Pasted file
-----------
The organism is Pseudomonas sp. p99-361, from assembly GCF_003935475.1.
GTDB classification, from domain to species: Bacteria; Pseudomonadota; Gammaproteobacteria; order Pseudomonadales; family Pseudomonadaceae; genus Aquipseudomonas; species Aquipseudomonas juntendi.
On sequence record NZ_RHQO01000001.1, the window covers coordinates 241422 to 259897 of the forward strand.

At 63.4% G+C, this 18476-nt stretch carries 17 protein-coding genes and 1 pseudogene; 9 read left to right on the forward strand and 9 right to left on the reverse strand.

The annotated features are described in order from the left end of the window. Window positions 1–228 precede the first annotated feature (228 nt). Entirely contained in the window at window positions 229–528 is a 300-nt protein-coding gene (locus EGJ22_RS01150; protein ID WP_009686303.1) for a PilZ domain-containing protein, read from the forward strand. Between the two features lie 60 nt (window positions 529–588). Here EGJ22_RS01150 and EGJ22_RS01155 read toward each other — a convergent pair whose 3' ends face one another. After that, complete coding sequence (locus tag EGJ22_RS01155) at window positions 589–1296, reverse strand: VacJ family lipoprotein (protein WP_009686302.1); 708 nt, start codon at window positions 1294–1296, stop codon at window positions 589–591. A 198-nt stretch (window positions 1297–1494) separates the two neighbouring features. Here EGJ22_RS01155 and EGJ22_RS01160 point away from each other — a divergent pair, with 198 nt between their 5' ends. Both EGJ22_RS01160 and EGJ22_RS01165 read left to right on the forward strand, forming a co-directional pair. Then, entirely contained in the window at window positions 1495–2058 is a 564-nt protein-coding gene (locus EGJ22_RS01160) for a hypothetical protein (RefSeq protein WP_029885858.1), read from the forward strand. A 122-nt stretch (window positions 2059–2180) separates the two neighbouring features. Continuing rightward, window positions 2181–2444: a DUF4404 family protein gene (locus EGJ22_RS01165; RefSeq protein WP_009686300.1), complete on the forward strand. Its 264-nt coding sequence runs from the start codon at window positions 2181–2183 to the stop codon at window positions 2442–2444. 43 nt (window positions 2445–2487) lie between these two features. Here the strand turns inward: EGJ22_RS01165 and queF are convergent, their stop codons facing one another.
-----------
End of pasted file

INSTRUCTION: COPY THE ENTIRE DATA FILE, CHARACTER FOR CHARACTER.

The organism is Pseudomonas sp. p99-361, from assembly GCF_003935475.1.
GTDB classification, from domain to species: Bacteria; Pseudomonadota; Gammaproteobacteria; order Pseudomonadales; family Pseudomonadaceae; genus Aquipseudomonas; species Aquipseudomonas juntendi.
On sequence record NZ_RHQO01000001.1, the window covers coordinates 241422 to 259897 of the forward strand.

At 63.4% G+C, this 18476-nt stretch carries 17 protein-coding genes and 1 pseudogene; 9 read left to right on the forward strand and 9 right to left on the reverse strand.

The annotated features are described in order from the left end of the window. Window positions 1–228 precede the first annotated feature (228 nt). Entirely contained in the window at window positions 229–528 is a 300-nt protein-coding gene (locus EGJ22_RS01150; protein ID WP_009686303.1) for a PilZ domain-containing protein, read from the forward strand. Between the two features lie 60 nt (window positions 529–588). Here EGJ22_RS01150 and EGJ22_RS01155 read toward each other — a convergent pair whose 3' ends face one another. After that, complete coding sequence (locus tag EGJ22_RS01155) at window positions 589–1296, reverse strand: VacJ family lipoprotein (protein WP_009686302.1); 708 nt, start codon at window positions 1294–1296, stop codon at window positions 589–591. A 198-nt stretch (window positions 1297–1494) separates the two neighbouring features. Here EGJ22_RS01155 and EGJ22_RS01160 point away from each other — a divergent pair, with 198 nt between their 5' ends. Both EGJ22_RS01160 and EGJ22_RS01165 read left to right on the forward strand, forming a co-directional pair. Then, entirely contained in the window at window positions 1495–2058 is a 564-nt protein-coding gene (locus EGJ22_RS01160) for a hypothetical protein (RefSeq protein WP_029885858.1), read from the forward strand. A 122-nt stretch (window positions 2059–2180) separates the two neighbouring features. Continuing rightward, window positions 2181–2444: a DUF4404 family protein gene (locus EGJ22_RS01165; RefSeq protein WP_009686300.1), complete on the forward strand. Its 264-nt coding sequence runs from the start codon at window positions 2181–2183 to the stop codon at window positions 2442–2444. 43 nt (window positions 2445–2487) lie between these two features. Here the strand turns inward: EGJ22_RS01165 and queF are convergent, their stop codons facing one another.